Raisi and The Other Rais. American and Iranian Leaders With Diplomacy Frozen Under Summer’s Heat. Photo: Reuters

Yes, Protection, Without Occupation

Yes, East, But Far Not Near

By Amir Oren

President Biden and his top State and Defense Departments lieutenants are not waiting for the Iranian regime to make up its mind regarding the “JCPOA compliance for sanctions relief” deal-about-the-deal seemingly frozen until new President Ebrahim Raisi is officially and effectively in office.

Nor is the Biden Administration responding to some calls in Jerusalem and Washington alike to maintain Trump-era pressures – which failed – on Tehran and back them up by credible military threats. Among those urging Biden to put his muscle where their mouths are: Binyamin Netanyahu, ousted from power and riding the Iranian horse as opposition head, and retired official Dennis Ross, who wants Biden to provide the Israel Air Force both bunker-buster bombs and the strategic, non-exportable bombers to carry them into the Iranian nuclear infrastructure.

The Ross idea is self-contradictory. Israel would presumably pose an independent threat to Iran, to be acted on if it assesses its mortal enemy closing in on the nuclear threshold and regardless of what transpires between the Rais – the President, in this case Biden – and Raisi (who happens to be a Rais, too). But if Biden gives Prime Minister Naftali Bennett and his cabinet a free hand to make such a monumental decision sure to have repercussions on American national security, he will have abdicated his aurhority and responsibility. Congress – and common sense – would bar it.

The upshot is that strategic planners from the White House on down must think through the consequences of their various decisions and align them with over-all policy priorities. Thus, a militant posture vis-a-vis Iran would not be in line with Biden’s determination to shift efforts and forces from the Middle East towards the Far East. One, and especially a Superpower, does not issue threats it cannot back up by force or by political will to use it and get sucked into yet another sandstorm.

The United States entered the Mediterranean and thereby the Middle East only after World War II, through its Sixth Fleet and Strategic Air Command bases. The dominant Western power in the region was Great Britain, with military presence and political influence in Egypt, Palestine (until 1948), Trans-Jordan, Iraq and Iran. A document recently discovered in the Israel State Archive recounts the displeasure expressed by British officials in the mid-1930’s when the Shah – Reza Fahlavi’s father – announced that his Kingdom would henceforth be called Iran rather than Persia. On reflection, the British admitted that the Iranians could call themselves whatever they wished, especially since the British quite recently renamed Mesopotamia Iraq. Also, against Arab sensitivities, the Shah kept the geographic designation “The Persian Gulf”, where the British ruled Sheikdoms and Emirates.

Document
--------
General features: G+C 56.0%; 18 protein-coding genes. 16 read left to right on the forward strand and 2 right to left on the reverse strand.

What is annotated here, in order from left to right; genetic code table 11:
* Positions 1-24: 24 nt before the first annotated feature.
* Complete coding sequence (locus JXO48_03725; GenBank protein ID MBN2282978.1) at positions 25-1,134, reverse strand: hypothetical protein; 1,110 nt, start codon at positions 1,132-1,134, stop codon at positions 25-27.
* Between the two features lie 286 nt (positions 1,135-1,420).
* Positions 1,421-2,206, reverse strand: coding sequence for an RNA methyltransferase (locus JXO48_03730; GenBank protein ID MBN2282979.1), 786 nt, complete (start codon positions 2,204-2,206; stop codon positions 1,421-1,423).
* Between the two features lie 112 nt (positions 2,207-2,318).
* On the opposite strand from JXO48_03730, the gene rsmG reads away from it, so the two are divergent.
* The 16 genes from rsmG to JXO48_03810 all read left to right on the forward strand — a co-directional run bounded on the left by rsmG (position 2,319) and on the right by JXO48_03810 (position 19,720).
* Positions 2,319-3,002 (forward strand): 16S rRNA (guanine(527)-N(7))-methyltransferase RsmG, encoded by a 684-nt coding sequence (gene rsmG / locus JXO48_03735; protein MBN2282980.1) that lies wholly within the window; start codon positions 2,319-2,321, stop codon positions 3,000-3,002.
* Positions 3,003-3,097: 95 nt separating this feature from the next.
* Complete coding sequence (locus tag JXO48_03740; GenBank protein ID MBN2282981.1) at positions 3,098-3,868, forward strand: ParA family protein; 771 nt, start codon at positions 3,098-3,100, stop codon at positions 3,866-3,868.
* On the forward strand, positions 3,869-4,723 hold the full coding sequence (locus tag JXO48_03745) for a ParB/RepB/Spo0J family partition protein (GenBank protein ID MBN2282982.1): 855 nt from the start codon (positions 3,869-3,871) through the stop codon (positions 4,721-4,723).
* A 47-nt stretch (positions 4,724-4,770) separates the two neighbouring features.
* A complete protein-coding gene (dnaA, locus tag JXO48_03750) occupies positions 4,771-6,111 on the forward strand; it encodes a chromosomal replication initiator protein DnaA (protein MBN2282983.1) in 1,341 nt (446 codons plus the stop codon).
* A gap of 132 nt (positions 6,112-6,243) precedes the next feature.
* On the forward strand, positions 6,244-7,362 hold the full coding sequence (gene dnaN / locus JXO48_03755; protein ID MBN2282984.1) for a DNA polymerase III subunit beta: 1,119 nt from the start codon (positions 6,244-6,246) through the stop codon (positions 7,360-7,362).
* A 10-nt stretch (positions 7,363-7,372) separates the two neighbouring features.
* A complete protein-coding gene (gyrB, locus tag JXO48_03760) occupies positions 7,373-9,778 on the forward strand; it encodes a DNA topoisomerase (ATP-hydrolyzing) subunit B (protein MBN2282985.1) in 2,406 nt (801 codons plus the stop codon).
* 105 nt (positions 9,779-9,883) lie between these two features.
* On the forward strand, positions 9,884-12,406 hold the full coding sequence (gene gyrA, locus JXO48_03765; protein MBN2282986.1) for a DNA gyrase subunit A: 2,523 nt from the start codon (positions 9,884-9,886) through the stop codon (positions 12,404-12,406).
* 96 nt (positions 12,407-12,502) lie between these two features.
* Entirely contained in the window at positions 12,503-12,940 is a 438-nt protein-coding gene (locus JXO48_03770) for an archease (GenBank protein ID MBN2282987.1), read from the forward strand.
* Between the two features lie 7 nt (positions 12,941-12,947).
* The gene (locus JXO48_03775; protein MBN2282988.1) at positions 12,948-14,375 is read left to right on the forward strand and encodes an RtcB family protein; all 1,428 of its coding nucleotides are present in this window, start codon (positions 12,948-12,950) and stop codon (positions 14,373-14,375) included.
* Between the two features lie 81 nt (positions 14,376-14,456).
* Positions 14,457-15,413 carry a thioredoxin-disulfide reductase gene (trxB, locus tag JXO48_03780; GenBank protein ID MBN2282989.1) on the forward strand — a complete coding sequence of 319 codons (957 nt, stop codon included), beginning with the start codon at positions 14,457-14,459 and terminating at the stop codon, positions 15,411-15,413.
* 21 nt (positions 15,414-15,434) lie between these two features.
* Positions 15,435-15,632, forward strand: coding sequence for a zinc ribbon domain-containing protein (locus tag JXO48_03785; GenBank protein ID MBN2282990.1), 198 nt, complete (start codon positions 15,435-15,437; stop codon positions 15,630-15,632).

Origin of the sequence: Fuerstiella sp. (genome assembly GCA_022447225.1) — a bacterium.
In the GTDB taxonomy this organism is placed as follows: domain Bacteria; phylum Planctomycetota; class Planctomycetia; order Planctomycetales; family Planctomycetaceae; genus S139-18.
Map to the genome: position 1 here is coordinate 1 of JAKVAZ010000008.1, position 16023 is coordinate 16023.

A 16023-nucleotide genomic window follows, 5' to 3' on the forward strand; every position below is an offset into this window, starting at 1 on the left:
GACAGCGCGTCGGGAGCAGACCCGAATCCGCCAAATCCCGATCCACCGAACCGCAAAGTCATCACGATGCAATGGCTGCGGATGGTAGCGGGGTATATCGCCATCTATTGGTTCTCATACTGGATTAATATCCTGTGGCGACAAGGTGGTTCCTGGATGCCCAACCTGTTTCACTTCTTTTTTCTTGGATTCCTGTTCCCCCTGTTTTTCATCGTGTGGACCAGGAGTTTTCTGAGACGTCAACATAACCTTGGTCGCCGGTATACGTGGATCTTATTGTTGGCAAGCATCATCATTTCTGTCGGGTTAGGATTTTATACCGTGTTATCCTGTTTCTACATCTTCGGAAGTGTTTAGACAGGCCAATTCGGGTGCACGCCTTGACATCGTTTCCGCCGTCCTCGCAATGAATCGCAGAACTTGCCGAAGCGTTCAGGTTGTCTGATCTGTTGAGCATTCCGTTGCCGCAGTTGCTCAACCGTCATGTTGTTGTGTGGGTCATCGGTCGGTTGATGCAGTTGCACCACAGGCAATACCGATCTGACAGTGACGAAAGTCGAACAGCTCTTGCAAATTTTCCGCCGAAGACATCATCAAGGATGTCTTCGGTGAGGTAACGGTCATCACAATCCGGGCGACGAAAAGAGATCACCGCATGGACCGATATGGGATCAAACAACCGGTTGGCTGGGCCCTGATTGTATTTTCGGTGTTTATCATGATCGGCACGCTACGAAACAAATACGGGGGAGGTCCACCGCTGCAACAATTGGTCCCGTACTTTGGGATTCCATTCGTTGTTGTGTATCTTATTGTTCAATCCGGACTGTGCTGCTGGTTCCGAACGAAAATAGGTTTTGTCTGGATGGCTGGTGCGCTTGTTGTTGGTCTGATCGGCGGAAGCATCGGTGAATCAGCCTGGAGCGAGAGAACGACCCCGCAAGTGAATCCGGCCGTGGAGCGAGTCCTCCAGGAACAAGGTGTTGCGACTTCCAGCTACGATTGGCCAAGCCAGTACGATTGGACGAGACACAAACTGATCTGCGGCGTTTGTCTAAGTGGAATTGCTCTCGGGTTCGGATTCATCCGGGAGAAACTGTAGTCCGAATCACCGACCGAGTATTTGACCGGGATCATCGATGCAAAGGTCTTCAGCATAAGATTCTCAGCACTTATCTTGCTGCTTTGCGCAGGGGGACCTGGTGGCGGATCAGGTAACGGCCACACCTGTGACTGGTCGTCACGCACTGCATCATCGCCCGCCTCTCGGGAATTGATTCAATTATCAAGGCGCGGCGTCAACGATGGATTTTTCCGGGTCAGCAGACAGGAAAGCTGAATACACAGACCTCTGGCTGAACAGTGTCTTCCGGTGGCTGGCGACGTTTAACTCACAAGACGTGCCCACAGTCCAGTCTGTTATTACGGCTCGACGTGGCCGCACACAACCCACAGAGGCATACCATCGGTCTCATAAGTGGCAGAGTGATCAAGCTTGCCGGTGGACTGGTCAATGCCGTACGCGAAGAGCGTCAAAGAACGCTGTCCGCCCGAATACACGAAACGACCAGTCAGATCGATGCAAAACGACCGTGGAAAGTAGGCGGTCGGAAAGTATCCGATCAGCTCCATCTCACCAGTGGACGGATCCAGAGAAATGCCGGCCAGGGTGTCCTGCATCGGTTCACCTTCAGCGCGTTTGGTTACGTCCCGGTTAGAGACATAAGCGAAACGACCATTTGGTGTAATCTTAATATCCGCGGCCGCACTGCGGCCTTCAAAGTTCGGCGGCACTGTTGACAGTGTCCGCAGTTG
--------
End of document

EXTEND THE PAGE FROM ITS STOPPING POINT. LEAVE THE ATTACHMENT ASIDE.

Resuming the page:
Come the late 60’s, Britain was no longer Great. It had to consolidate and stop pretending it was still an Empire. The pullout east of Aden, and because of earlier events (such as the failure of the Suez campaign) really east of the entire region, left a vacuum to be filled by either the US or its local proxies – headed, for most of the first decade after 1971, by the Shah. Iran was in effect charged with protecting weaker monarchies, from Saudi Arabia to the newly established United Arab Emirates and to Jordan, until American help arrived – if and when it could be extricated from Vietnam.

That was exactly 50 years ago. Fast forward a decade, and you have the Iranian Revolution, the Soviet invasion of Afghanistan, the Iran-Iraq war and the resultant formation of the Rapid Deployment Force, soon to become Central Command carved out of the European and Pacific Commands.